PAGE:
Looking for trouble? Try LPGA Legends course
DAYTONA BEACH, Fla. — You have to be a man, or at least a helluva lady, to play the two courses here at LPGA International, the home of the Ladies Professional Golf Association.
The Legends course is not overly long at 6,984 yards from the back tees, but carries a difficult slope rating of 142. Even from the blues, it's 136 and from the whites 132. The reason: trouble.
"This is a golf course that can gobble up golf balls," said resident pro Joe Giomariso. "You can lose it every hole, every shot.".
That's where it differs from the Champions course, which has a more open, links-style layout. The Legends is a shot-makers course, with danger lurking pretty much everywhere you look. Even seemingly innocent-looking holes can land you in stir.
Like the relatively benign third hole, a 165-yard par 3 that features a table-top green. If you miss, it's a hard up-and-down, with deep drop-offs and swales.
Another par 3, the 207-yard seventh, has a bunker left and if you miss right, chances are your ball will bounce off the steep drop and roll across the cart path, where trees will block your shot back to the green.
This is target golf and if you miss the target, forget about it. If you're accurate, Legends can be an easy course.
It's certainly a beautiful course, and big, though dwarfed in sheer acreage by the Champions. The Legends was designed by Arthur Hills, who may be second only to Pete Dye as far as looking to get you in a mess.
No. 18 is a good example. Rated as the No. 1 handicap hole, it can be a bear if you hit left behind the huge oak tree guarding the dogleg left. Too far right, and you're facing a long-iron through a narrow chute of trees to the green. But, if your drive is long and precise, you're looking at a mid or even wedge in, over the marsh.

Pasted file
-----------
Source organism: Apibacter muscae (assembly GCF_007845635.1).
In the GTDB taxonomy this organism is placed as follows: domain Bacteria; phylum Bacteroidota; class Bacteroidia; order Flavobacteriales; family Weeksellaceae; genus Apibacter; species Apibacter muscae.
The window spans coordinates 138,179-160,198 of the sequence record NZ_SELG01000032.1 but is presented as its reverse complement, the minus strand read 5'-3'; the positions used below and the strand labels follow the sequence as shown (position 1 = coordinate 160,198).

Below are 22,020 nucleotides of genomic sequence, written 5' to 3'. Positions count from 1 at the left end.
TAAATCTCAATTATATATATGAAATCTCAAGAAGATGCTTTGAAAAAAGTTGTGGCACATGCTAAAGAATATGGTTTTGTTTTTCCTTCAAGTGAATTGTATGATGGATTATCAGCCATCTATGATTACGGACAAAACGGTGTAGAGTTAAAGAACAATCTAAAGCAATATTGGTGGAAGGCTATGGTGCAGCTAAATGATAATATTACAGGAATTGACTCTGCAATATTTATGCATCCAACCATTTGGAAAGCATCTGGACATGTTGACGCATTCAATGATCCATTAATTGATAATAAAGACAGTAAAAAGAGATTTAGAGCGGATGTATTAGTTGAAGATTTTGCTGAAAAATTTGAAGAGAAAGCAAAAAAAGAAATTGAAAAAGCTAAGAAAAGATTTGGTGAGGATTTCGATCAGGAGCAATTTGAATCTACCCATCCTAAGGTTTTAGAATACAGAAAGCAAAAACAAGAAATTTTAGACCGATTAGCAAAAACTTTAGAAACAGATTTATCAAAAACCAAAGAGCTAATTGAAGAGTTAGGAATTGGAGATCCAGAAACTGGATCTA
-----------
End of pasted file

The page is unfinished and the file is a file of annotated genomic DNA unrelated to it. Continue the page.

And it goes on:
"You have to ignore what you see around you," Giomariso said. "If you drive it well, it's an easy hole. If you don't, you lay up and take your four or five."
It's a beautifully-designed course, if you like target golf, with rolling, fairly narrow fairways lined with thick trees, oak and pine, and nasty stands of palmetto, as well as a variety of wetlands that are mostly lateral. Rarely does a hole look like the last. Some of the par 5s have greens that sit at angles to the fairways, making them tricky to reach in two.
The greens roll true, and are fast — about a nine on the stimpmeter — with good slope and undulation, though not as undulating as, say, the Halifax Plantation course.
"We tend to try and keep them tournament-style," Giomariso said. "They're a little faster than your average public course."
Opened in 1998, the course sits way out in the west Volusia County woodlands, with nary a home in sight, though that will change soon with all the home construction planned.
Green fees range from $75 to $100 with twilight rates at $50-$60, and that appears to be about right; this is a big-league course, with impeccable conditioning and a great deal of challenge.
"To me, it's one of the nicest public courses going," said golfer Jerry Michaelson. "These are the only two courses I play."
The multi-million-dollar clubhouse has an excellent restaurant — try the seafood marinara — and there's also a snack bar, as well as a full practice facility and golf academy.
Stay and Play
When you come to a place with "beach" in its name, you want to actually see it, right? Perry's Ocean Edge Resort comes through in that respect, sitting smack dab on the Atlantic Ocean; you can hear the waves crashing on shore from your room or balcony.
The resort, one of Daytona Beach's biggest, has more than 700 feet of landscaped oceanfront, whirlpool/spa, two outdoor pools with a poolside bar and a heated, indoor pool in a 10,000-square-foot atrium. It also has home-made doughnuts in the mornings that I defy you to pass up.
The resort caters to families and has a children's activities program. They also offer volleyball, bocce ball, basketball, shuffleboard and horseshoes. There are about 20 golf courses within a 30-minute drive.
There's a small, casual restaurant adjacent to Perry's that serves breakfast and lunch. For fine dining, try Rains Supper Club on Seabreeze — oh, you absolutely must try the Chilean sea bass — which opens up a night club upstairs after 9 p.m.
Daytona Beach has a number of excellent restaurants, among them: the Bonefish Grill, Chops, and the Inlet Harbor Marina and Restaurant.
The LPGA facility hosted its last major tournament in 2000.
February 13, 2006